Given the 1970s contained no fewer than three expansions, one contraction, and one merger, your comments about parity are absolutely relevant. It didn't exist. There were plenty of "NHL" games which had all the tension and suspense of a Canada-Kazakhstan game, where you expect one team to outshoot by a 2-1 margin and outscore by more than that. Percentages are skewed, and not to be trusted.

Which leads us inevitably to Ken Dryden. Any study that concludes that Kenny D. was the best goalie on the best team is entirely in line with my appreciation of that era. I was no Habs fan to say the least, but I respected them as the best organization in the game top-to-bottom: the best GM, best coach, best forwards, best defence, best goaltending, best farm team. They had it all, and Ken Dryden was absolutely no exception.

Dryden was notable for rising to the occasion. There would be games where Montreal would come out half asleep and the other guys would fire 10 shots in the first 10 minutes and only be ahead 1-0. The Montreal "faithful" would boo the team anytime it fell behind -- I heard it two or three diferent times in 1976-77, when they posted a home record of 33-1-6 !! -- but by the third period the score would be 5-2 Habs and Dryden would be leaning on his stick and the star pickers would be talking about the Flower and Big Bird and the Little M and whoever "led" the comeback.

The other thing Dryden was absolutely famous for was facing zero shots for an hour or so of real time and then suddenly being confronted with a turnover and a difficult chance and he'd rise to the occasion and the other guys would deflate even further. Danny Gallivan and Dick Irvin used to mention that a LOT.

Your GOA totals confirm that longevity is on Esposito's side, whereas Dryden and Parent were all about peak value. One way of measuring peak value which will make you scream goes like this: Dryden 6, Parent 2, Esposito 0, the ordering of which happens to agree with my ranking of the best goalies of the 1970s. I would still rank Tony 0 a little ahead of Gerry Cheevers, who like Parent won 2 Cups but did so as a good goalie on a great team. He was Chris Osgood with flair and a memorable mask.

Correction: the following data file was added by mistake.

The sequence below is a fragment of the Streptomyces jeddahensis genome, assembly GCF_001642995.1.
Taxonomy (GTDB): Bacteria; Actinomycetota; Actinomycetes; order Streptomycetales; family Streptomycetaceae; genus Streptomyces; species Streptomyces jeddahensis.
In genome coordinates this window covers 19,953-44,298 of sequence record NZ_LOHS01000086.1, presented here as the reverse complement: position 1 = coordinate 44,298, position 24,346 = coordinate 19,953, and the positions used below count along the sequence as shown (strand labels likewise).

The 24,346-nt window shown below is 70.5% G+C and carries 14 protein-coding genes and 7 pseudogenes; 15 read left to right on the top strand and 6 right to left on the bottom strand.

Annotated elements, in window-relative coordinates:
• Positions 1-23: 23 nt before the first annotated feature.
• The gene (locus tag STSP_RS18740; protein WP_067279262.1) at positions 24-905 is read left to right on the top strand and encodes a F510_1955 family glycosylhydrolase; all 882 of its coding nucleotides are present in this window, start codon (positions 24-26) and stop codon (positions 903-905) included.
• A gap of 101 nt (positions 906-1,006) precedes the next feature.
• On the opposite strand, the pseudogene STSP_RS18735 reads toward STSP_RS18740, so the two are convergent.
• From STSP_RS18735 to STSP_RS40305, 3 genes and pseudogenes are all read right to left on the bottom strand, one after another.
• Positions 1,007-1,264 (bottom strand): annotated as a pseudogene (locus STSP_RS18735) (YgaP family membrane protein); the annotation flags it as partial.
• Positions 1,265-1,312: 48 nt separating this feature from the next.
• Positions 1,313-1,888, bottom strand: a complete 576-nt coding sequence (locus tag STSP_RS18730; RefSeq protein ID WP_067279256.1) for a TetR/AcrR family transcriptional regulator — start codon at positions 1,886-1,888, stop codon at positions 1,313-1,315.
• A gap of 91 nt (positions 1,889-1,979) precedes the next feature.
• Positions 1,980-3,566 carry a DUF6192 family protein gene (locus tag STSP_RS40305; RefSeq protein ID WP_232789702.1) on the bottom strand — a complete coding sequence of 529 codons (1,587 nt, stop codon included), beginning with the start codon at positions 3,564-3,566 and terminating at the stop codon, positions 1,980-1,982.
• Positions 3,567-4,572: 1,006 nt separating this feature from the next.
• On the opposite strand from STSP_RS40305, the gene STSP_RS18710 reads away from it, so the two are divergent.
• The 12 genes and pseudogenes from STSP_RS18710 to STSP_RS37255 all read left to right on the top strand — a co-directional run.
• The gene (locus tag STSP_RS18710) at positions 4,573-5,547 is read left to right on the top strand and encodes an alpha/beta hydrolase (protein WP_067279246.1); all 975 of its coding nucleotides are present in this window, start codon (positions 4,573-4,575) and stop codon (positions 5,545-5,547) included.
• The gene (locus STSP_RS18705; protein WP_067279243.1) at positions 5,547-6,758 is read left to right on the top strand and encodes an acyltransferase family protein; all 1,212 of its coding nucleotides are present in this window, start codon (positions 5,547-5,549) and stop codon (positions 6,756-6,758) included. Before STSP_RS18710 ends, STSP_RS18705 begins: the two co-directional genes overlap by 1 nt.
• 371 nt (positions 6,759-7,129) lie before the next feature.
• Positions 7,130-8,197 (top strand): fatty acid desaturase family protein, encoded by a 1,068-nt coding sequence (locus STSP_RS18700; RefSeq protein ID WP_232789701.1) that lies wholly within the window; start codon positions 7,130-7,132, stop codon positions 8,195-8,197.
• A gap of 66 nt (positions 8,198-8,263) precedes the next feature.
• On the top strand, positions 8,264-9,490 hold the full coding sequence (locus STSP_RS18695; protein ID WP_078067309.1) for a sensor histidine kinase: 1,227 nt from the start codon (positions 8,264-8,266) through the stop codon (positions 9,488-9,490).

Cheevers' legend was made when Boston couldn't win the Cup after he bolted to the WHA in 1972, but he was badly outplayed by Dryden in 1971 when Boston was the favourite, and didn't come close to returning the favour in 1977, 1978 or 1979. One of the reasons Montreal ALWAYS beat Boston was that they ALWAYS had better goaltending.

As for Ed Giacomin, he is a fraud. :D

The Contrarian Goaltender said...

Bruce: Thanks for the comments. I trust the numbers a lot, as you well know, but for this period I really don't. I don't think I can rule out the possibility that any of the guys on the list above were the 4th best of the era, other than most likely Giacomin, Crozier, and the Favell/Gilbert types who were usually the #2 goalies on very good teams.

I have an open question to you or anyone who was watching hockey back then: Do you remember any of the "bad-team" goalies (Meloche, Gary Smith, etc.), and whether there were any of them that stood out? Also, were there any middle-of-the-road teams that played very good defence, i.e. that era's equivalent of the Minnesota Wild? It looks to me like the Atlanta Flames might have fit that description, and I don't want to make the mistake of equating a low win total with a high shot quality against.

Bruce said...

Now back to our regularly-scheduled programming.

I trust the numbers a lot, as you well know, but for this period I really don't.